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(ritika) #720

@radek. Thank you for sharing the notebook. I am trying to run the notebook. I got the error

PicklingError: Can’t pickle <function crop_pad at 0x000001F3E7E5F1E0>: it’s not the same object as

I am using FastAi library 1.0.36.post1 on windows 10.

Please suggest how to fix this error.

Ritika Agarwal


Chances are just restarting the kernel should fix this.

(Brian Smith) #722

I answered here - for what works for me at least with Windows 10


Worked perfectly- thanks for sharing this!

(ritika) #724

@radek I have restarted the kernel.Then also I am getting this error. I fixed this issue by putting NUM_WORKERS =0 and adding padding_mode=‘zeros’

But Now i am getting the below error while fitting the model. Pls suggest how to fix this error.
RuntimeError: Expected object of type torch.cuda.LongTensor but found type torch.cuda.IntTensor for argument #2 ‘target’


(ritika) #725

Thanks @brismith. I have replicated the steps shared by you. Still I got this error.

I fixed this issue by adding NUM_WORKERS =0 and adding padding_mode=‘zeros’


(Karl) #726

I played around with different loss functions for super resolution to see the impact on the generated images. Interesting to see that impacts quality. I’m also trying to figure out how to deploy a super resolution model on Zeit. If anyone knows how to make the app return an image, let me know.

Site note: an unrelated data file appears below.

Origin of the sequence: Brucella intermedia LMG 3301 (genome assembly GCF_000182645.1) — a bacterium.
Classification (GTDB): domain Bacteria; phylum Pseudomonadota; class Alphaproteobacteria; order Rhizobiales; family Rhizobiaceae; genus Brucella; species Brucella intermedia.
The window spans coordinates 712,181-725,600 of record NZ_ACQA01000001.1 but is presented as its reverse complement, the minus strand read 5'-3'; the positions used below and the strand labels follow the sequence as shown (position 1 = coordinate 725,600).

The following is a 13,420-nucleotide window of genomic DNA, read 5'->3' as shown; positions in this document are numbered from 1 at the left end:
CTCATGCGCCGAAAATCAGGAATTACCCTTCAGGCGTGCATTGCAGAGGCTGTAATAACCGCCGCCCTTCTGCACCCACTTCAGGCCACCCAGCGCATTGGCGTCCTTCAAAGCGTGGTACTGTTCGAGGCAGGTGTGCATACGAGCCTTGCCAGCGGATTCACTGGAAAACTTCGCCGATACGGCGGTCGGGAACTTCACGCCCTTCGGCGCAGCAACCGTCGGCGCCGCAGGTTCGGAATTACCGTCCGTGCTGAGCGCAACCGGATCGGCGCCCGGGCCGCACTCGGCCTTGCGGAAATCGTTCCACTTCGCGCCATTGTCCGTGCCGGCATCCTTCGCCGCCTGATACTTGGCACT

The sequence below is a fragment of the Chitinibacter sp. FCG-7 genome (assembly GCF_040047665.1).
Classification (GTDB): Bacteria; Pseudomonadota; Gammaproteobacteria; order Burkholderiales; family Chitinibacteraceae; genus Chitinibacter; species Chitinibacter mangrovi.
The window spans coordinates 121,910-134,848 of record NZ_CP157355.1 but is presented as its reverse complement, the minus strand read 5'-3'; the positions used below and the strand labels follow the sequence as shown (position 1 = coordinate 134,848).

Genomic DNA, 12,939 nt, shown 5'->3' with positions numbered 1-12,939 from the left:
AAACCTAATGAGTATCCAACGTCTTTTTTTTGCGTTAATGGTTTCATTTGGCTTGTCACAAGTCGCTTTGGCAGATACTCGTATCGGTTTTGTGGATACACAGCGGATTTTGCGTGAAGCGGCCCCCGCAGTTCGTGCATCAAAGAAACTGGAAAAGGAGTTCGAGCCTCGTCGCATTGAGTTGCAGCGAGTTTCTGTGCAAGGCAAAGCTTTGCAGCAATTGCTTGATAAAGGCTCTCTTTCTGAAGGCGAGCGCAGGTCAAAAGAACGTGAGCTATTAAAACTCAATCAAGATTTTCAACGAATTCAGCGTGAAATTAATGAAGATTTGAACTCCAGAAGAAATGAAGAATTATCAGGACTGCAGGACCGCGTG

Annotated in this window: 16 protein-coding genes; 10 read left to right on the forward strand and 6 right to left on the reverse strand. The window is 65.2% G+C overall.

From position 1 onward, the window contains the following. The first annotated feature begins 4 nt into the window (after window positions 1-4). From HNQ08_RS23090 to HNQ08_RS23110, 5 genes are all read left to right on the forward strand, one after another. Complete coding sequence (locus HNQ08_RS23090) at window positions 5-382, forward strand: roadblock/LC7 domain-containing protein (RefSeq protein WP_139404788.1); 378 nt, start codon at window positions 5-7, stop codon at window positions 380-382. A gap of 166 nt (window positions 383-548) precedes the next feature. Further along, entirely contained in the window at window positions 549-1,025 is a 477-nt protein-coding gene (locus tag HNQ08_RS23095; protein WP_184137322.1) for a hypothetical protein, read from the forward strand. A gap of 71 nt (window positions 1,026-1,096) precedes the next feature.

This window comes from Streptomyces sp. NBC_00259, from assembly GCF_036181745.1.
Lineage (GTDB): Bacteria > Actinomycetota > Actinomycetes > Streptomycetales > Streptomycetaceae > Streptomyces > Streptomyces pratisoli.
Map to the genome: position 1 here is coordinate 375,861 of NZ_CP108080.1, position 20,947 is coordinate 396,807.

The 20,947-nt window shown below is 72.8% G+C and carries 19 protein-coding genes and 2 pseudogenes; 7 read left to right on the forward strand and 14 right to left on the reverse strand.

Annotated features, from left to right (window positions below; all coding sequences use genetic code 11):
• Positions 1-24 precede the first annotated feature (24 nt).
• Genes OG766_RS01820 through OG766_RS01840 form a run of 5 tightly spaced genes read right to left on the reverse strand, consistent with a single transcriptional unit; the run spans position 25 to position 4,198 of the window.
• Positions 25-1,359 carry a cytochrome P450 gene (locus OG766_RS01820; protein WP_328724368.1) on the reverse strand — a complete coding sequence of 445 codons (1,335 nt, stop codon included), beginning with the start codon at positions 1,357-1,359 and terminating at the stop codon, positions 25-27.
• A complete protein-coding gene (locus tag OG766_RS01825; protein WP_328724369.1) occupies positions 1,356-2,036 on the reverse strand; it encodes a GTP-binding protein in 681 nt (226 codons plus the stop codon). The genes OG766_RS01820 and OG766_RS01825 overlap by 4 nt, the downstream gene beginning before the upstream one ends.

(Jeremy Howard (Admin)) #727

That means your fastai version is not up to date.

(Joseph Catanzarite) #728

I :pencil2: a brief post on the Naive Bayes classifier (Introduced in the fastai Machine Learning Course, Lesson #10) on Towards Data Science. Hoping some folks might find it useful.

(ritika) #729

Hi Jeremy,

I am using fastai version 1.0.36.post1 on windows 10. Do i need to update fastai package?


(adrian) #730

One way to do this is export the .ipynb in Jupiter as a .py script.

Then you can browse (and jump to source) or execute the script in vscode.

(Rick N) #731

Jeremy, thanks for the suggestion. I read that post on data leakage - interesting; I hadn’t even heard the term before - and it took a while to figure out what he means by “cross validation folds”! I do see where it would be a problem in the scenarios he focuses on (mostly k-fold cross-validation, if I’m reading it correctly) but I didn’t see much there that seems directly applicable to this case, except of course his solution of holding back a validation ds, which I take as gospel and I think is pretty well baked into fastai.

I’ve read a random sample of the dataset article texts (makes for some fascinating reading!) and don’t see anything that might be a marker showing whether it’s ‘real’ or ‘fake’, but maybe I don’t know what to look for? One obvious ‘marker’ might be the words ‘real’ or ‘fake’ in the text, and that definitely occurs, so to eliminate any chance of that causing leakage, I ran with a ‘clean’ df from which I had removed any records where ‘real’ was in the text and the label was REAL, or ‘fake’ was in the text and the label was FAKE. That took the dataset down to about 4800 records (from 6000). It still produced about 98% accuracy.

I previously had run a few more times with the full dataset, and saw a little variability in losses and accuracy, but generally around 98% accuracy, so it seems like removing the ‘real-REAL’ and ‘fake-FAKE’ records didn’t make much difference.